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Antwerpen

Alberto García del Castillo


21 feb. 2020 • 16 min

The summer of 2018. I sit with Caroline Vincart at the café of the Photo Museum of Antwerp (FOMU) in Belgium. Caroline is a curator at the museum. She’s showing me some photos from the museum’s collection, which are vaguely dated to the 1990s. I’m looking at self-portraits of a cross-dresser, as I must call the model and photographer, as the photos cannot show me how they identified. I’m following the example of Juliet Jacques. In her essay ‘Everything is Permitted,’ published in Dazed and Confused magazine in 2019, Juliet describes some teenage friends of Sophie Podolski, a poet and visual artist who lived in Brussels, Belgium, as ‘people wearing nothing at all’ and ‘cross-dressers.’ This, Juliet writes, is because the 1970s footage of those friends filming one another, which she is looking at, can’t show her how they identified. I’m being shown these photos because I’m a transvestite, and I’m known in the Brussels contemporary art scene for transvesting with my friends in our public readings and pictures. Back in spring, Caroline and I were chatting in the lesbian bar Mothers & Daughters in Brussels when she first told me of these photos, and I expressed my interest in coming to the museum to look at them. But today in Antwerp Caroline can’t provide much more information about the photos she’s showing me. She says other staff members of the museum don’t know either. I ask who the model is.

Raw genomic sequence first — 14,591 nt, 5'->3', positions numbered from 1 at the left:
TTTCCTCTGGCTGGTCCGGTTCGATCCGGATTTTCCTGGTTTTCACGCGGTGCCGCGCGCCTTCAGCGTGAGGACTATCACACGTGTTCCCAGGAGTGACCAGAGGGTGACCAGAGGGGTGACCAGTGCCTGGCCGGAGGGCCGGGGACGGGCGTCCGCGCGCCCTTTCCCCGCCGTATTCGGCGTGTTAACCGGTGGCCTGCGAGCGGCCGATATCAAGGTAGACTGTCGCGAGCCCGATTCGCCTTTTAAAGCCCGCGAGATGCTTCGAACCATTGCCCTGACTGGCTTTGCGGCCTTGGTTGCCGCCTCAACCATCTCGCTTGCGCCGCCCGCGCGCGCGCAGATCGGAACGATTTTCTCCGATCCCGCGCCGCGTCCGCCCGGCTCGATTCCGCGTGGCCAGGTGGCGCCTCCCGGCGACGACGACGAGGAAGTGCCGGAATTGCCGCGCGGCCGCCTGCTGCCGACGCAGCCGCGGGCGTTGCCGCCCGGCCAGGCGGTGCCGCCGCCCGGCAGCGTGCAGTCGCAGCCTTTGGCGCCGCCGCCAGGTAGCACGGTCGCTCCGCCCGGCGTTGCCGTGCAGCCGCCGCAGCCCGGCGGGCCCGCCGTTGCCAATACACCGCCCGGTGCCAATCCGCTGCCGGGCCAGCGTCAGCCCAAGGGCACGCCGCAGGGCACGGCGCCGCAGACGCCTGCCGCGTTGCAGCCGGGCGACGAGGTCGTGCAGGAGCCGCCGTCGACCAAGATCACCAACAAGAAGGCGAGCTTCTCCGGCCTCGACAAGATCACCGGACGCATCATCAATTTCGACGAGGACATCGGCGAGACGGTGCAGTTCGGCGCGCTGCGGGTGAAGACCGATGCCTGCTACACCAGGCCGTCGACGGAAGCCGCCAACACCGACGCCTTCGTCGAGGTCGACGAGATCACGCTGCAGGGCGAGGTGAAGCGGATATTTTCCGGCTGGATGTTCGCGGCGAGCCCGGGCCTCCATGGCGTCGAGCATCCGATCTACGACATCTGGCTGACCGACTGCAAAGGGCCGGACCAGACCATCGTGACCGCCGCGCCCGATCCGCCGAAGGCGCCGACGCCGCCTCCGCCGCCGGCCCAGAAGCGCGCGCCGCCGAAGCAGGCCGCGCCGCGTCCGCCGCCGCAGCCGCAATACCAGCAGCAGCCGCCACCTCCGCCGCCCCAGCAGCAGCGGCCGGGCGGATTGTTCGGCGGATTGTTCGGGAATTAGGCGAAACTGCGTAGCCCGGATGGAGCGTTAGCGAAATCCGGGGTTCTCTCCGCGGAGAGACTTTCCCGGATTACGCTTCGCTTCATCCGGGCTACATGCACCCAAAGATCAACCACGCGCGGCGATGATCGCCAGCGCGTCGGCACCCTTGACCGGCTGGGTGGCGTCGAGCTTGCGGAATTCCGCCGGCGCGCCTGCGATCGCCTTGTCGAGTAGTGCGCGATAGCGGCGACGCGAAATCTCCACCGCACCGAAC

‘No record,’ she says. ‘Only a name and surname.’

‘How did you get those names?’

‘We don’t know.’